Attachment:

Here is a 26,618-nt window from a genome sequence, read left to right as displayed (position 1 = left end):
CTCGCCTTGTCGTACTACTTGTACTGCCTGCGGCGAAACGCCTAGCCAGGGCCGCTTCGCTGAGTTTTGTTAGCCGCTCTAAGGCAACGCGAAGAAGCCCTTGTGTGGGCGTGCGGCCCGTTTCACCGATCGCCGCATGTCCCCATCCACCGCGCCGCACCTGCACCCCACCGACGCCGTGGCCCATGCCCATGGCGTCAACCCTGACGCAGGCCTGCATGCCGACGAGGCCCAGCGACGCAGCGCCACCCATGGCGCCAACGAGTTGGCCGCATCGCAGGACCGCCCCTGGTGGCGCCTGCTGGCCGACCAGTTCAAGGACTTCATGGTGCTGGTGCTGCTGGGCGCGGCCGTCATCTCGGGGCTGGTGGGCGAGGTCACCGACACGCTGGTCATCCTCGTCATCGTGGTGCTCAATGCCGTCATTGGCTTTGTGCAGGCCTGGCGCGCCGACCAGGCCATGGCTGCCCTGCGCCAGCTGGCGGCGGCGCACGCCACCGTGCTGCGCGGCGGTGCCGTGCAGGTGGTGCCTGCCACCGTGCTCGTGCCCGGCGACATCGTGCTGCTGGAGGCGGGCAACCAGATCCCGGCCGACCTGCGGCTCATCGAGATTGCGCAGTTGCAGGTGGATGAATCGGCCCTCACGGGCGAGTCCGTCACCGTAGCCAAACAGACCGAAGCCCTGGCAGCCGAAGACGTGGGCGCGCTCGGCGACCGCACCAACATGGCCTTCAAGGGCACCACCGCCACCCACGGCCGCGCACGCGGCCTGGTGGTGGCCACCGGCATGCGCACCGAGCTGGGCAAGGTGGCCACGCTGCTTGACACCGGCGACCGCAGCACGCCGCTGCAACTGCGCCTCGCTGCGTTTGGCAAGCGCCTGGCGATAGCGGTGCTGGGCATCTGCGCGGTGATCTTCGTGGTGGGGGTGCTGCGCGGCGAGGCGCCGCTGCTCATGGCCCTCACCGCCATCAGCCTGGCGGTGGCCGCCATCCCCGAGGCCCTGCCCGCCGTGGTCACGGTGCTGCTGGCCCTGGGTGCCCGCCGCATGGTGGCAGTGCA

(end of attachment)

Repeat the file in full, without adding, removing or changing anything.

Here is a 26,618-nt window from a genome sequence, read left to right as displayed (position 1 = left end):
CTCGCCTTGTCGTACTACTTGTACTGCCTGCGGCGAAACGCCTAGCCAGGGCCGCTTCGCTGAGTTTTGTTAGCCGCTCTAAGGCAACGCGAAGAAGCCCTTGTGTGGGCGTGCGGCCCGTTTCACCGATCGCCGCATGTCCCCATCCACCGCGCCGCACCTGCACCCCACCGACGCCGTGGCCCATGCCCATGGCGTCAACCCTGACGCAGGCCTGCATGCCGACGAGGCCCAGCGACGCAGCGCCACCCATGGCGCCAACGAGTTGGCCGCATCGCAGGACCGCCCCTGGTGGCGCCTGCTGGCCGACCAGTTCAAGGACTTCATGGTGCTGGTGCTGCTGGGCGCGGCCGTCATCTCGGGGCTGGTGGGCGAGGTCACCGACACGCTGGTCATCCTCGTCATCGTGGTGCTCAATGCCGTCATTGGCTTTGTGCAGGCCTGGCGCGCCGACCAGGCCATGGCTGCCCTGCGCCAGCTGGCGGCGGCGCACGCCACCGTGCTGCGCGGCGGTGCCGTGCAGGTGGTGCCTGCCACCGTGCTCGTGCCCGGCGACATCGTGCTGCTGGAGGCGGGCAACCAGATCCCGGCCGACCTGCGGCTCATCGAGATTGCGCAGTTGCAGGTGGATGAATCGGCCCTCACGGGCGAGTCCGTCACCGTAGCCAAACAGACCGAAGCCCTGGCAGCCGAAGACGTGGGCGCGCTCGGCGACCGCACCAACATGGCCTTCAAGGGCACCACCGCCACCCACGGCCGCGCACGCGGCCTGGTGGTGGCCACCGGCATGCGCACCGAGCTGGGCAAGGTGGCCACGCTGCTTGACACCGGCGACCGCAGCACGCCGCTGCAACTGCGCCTCGCTGCGTTTGGCAAGCGCCTGGCGATAGCGGTGCTGGGCATCTGCGCGGTGATCTTCGTGGTGGGGGTGCTGCGCGGCGAGGCGCCGCTGCTCATGGCCCTCACCGCCATCAGCCTGGCGGTGGCCGCCATCCCCGAGGCCCTGCCCGCCGTGGTCACGGTGCTGCTGGCCCTGGGTGCCCGCCGCATGGTGGCAGTGCA